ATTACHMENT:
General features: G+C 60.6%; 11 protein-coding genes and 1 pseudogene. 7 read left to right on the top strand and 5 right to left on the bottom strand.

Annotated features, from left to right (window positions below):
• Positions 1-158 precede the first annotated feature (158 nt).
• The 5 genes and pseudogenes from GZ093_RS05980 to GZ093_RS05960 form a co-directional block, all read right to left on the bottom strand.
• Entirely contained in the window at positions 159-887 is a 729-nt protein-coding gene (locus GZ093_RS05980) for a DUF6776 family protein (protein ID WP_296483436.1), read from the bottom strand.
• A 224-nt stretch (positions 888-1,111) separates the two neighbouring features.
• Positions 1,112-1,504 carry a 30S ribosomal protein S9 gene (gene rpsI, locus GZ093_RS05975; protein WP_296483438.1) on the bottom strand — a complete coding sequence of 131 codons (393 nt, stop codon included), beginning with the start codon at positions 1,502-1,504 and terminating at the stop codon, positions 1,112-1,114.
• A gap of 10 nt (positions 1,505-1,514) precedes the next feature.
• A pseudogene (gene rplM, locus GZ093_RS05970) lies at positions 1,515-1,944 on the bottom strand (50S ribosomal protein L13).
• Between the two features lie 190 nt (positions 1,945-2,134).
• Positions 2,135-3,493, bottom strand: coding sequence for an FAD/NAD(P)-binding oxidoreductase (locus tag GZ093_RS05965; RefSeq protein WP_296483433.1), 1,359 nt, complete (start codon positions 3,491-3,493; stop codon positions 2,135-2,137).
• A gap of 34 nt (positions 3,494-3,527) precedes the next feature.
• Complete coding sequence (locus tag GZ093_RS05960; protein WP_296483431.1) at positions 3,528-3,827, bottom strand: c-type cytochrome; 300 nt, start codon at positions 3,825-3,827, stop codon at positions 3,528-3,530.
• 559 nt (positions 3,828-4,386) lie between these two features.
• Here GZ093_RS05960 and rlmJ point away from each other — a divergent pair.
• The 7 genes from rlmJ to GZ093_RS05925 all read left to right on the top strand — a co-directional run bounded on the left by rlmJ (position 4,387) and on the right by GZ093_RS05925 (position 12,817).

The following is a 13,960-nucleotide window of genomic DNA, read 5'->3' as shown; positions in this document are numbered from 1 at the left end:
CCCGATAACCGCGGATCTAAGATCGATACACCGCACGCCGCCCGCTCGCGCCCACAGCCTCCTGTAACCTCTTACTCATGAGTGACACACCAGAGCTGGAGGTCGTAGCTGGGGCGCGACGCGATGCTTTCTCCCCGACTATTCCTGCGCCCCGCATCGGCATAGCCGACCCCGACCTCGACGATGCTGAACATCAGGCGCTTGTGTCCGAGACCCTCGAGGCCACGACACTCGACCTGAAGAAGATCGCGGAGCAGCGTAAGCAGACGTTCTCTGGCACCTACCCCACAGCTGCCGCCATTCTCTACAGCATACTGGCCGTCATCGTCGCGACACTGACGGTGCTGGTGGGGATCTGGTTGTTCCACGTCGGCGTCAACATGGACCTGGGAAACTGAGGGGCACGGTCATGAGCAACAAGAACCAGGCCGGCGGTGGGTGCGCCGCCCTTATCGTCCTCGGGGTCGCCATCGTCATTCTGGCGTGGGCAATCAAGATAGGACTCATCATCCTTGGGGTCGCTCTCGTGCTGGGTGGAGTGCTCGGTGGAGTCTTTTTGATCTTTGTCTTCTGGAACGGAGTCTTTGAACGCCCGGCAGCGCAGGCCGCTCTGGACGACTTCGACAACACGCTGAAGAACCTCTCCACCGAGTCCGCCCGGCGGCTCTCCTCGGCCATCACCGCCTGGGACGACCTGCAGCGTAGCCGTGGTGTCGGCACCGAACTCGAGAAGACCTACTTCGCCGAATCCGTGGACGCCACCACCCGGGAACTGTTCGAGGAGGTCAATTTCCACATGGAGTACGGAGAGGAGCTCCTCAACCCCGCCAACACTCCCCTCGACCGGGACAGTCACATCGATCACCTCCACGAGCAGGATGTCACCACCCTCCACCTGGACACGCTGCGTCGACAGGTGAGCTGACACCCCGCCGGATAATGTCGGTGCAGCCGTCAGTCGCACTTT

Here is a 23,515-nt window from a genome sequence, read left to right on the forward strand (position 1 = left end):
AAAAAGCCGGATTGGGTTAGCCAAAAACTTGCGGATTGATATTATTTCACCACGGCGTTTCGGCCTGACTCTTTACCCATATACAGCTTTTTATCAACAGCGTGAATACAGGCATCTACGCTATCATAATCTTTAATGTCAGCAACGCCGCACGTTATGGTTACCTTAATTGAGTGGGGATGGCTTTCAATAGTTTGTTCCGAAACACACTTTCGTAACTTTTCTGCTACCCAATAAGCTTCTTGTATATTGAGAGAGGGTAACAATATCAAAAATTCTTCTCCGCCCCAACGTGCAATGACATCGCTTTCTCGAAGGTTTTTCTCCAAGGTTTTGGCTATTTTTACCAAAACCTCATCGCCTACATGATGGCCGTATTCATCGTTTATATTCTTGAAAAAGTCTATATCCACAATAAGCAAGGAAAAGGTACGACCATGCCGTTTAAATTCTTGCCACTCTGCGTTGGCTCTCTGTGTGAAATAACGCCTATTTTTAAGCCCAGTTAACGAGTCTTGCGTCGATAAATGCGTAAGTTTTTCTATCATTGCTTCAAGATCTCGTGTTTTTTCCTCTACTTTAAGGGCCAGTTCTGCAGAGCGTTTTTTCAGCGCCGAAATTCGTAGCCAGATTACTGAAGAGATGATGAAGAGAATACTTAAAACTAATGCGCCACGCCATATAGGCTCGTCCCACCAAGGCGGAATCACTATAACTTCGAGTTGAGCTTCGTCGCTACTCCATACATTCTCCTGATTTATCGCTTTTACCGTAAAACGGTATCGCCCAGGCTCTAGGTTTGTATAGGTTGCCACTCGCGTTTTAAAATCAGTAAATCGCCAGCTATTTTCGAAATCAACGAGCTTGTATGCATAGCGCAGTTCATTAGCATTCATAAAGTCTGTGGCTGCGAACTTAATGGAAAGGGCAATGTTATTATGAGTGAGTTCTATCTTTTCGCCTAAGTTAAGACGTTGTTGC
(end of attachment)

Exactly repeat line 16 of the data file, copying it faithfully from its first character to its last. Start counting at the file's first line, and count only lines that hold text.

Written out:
• The 7 genes from rlmJ to GZ093_RS05925 all read left to right on the top strand — a co-directional run bounded on the left by rlmJ (position 4,387) and on the right by GZ093_RS05925 (position 12,817).